Reference : DeFi, Not So Decentralized: The Measured Distribution of Voting Rights
Scientific congresses, symposiums and conference proceedings : Paper published in a book
Law, criminology & political science : Multidisciplinary, general & others
Social & behavioral sciences, psychology : Library & information sciences
Engineering, computing & technology : Multidisciplinary, general & others
http://hdl.handle.net/10993/48726
DeFi, Not So Decentralized: The Measured Distribution of Voting Rights
English
Barbereau, Tom Josua mailto [University of Luxembourg > Interdisciplinary Centre for Security, Reliability and Trust (SNT) > FINATRAX >]
Smethurst, Reilly mailto [University of Luxembourg > Interdisciplinary Centre for Security, Reliability and Trust (SNT) > FINATRAX >]
Papageorgiou, Orestis mailto [University of Luxembourg > Interdisciplinary Centre for Security, Reliability and Trust (SNT) > FINATRAX >]
Rieger, Alexander mailto [University of Luxembourg > Interdisciplinary Centre for Security, Reliability and Trust (SNT) > FINATRAX >]
Fridgen, Gilbert mailto [University of Luxembourg > Interdisciplinary Centre for Security, Reliability and Trust (SNT) > FINATRAX >]
Jan-2022
Proceedings of the Hawaii International Conference on System Sciences 2022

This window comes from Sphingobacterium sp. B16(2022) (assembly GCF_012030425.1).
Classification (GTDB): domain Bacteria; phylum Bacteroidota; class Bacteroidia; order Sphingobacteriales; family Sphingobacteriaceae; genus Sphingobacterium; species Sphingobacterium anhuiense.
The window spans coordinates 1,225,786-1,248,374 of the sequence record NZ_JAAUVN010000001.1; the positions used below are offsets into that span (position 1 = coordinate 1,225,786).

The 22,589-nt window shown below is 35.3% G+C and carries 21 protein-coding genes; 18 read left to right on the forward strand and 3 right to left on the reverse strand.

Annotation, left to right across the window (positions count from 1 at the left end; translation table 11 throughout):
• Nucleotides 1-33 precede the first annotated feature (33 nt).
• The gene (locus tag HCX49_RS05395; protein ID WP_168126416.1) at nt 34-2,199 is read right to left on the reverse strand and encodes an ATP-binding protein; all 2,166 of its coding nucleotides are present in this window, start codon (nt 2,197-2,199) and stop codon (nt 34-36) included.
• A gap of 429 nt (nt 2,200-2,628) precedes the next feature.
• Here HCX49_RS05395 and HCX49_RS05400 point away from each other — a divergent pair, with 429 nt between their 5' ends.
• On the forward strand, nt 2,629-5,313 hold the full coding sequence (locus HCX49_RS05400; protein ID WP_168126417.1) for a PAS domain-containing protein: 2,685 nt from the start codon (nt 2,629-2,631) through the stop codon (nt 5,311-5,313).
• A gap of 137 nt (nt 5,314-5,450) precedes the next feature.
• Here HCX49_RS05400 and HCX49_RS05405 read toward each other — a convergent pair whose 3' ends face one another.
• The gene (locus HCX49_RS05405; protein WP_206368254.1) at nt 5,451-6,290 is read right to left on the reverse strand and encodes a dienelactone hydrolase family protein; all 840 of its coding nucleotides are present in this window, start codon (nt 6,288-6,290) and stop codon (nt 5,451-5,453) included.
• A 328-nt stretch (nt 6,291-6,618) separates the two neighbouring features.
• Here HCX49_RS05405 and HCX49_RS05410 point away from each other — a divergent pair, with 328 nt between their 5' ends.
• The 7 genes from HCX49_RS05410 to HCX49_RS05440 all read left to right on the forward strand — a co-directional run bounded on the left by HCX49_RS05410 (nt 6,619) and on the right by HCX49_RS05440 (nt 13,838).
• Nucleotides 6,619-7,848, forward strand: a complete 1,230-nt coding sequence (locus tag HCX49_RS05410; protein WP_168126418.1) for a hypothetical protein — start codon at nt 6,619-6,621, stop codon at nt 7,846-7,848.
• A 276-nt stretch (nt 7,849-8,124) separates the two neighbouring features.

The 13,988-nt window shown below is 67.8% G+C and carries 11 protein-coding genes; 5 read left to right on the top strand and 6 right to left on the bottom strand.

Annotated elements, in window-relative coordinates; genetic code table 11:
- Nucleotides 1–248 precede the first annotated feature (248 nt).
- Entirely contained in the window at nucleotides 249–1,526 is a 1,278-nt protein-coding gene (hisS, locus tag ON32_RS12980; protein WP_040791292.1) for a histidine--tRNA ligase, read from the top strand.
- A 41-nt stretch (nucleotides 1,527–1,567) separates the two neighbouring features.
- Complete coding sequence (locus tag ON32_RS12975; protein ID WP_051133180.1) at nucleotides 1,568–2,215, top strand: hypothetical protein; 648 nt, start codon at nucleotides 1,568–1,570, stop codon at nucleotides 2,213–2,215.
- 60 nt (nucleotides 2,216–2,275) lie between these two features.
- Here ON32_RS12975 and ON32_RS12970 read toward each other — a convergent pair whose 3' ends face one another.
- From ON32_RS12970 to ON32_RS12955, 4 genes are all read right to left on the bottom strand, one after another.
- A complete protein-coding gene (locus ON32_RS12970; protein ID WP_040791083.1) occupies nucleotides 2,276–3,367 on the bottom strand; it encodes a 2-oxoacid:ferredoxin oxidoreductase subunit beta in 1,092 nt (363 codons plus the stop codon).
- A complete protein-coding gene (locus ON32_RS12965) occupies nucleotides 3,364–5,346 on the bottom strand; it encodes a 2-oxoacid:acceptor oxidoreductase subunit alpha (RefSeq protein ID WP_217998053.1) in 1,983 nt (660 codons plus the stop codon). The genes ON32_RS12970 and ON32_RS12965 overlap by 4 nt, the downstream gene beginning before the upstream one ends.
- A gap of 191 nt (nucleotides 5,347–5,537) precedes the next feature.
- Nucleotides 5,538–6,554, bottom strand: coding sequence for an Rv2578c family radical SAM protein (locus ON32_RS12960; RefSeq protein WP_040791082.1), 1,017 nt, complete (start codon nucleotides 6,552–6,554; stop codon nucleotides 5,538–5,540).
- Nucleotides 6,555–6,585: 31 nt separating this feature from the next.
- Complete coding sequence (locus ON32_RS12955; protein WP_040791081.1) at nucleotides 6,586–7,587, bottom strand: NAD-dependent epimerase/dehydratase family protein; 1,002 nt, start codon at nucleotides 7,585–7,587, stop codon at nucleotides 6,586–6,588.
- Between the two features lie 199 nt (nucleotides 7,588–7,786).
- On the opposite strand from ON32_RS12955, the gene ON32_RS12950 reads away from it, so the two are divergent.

10
Yes
International
978-0-9981331-5-7
55th Hawaii International Conference on System Sciences
from 03-01-22 to 07-01-22
University of Hawaii
Maui, Hawaii
USA
[en] decentralized finance ; cryptocurrency ; blockchain governance ; decentralized autonomous organization ; financial regulation
[en] Bitcoin and Ethereum are frequently promoted as decentralized, but developers and academics question their actual decentralization. This motivates further experiments with public permissionless blockchains to achieve decentralization along technical, economic, and political lines. The distribution of tokenized voting rights aims for political decentralization. Tokenized voting rights achieved notoriety within the nascent field of decentralized finance (DeFi) in 2020. As an alternative to centralized crypto-asset exchanges and lending platforms (owned by companies like Coinbase and Celsius), DeFi developers typically create non-custodial projects that are not majority-owned or managed by legal entities. Holders of tokenized voting rights can instead govern DeFi projects. To scrutinize DeFi’s distributed governance strategies, we conducted a multiple-case study of non-custodial, Ethereum-based DeFi projects: Uniswap, Maker, SushiSwap, Yearn Finance, and UMA. Our findings are novel and surprising: quantitative evaluations of DeFi’s distributed governance strategies reveal a failure to achieve political decentralization.
Interdisciplinary Centre for Security, Reliability and Trust (SnT) > Other
Fonds National de la Recherche - FnR
Researchers ; Professionals ; General public
http://hdl.handle.net/10993/48726
http://hdl.handle.net/10125/80074
FnR ; FNR13342933 > Gilbert Fridgen > DFS > Paypal-fnr Pearl Chair In Digital Financial Services > 01/01/2020 > 31/12/2024 > 2019

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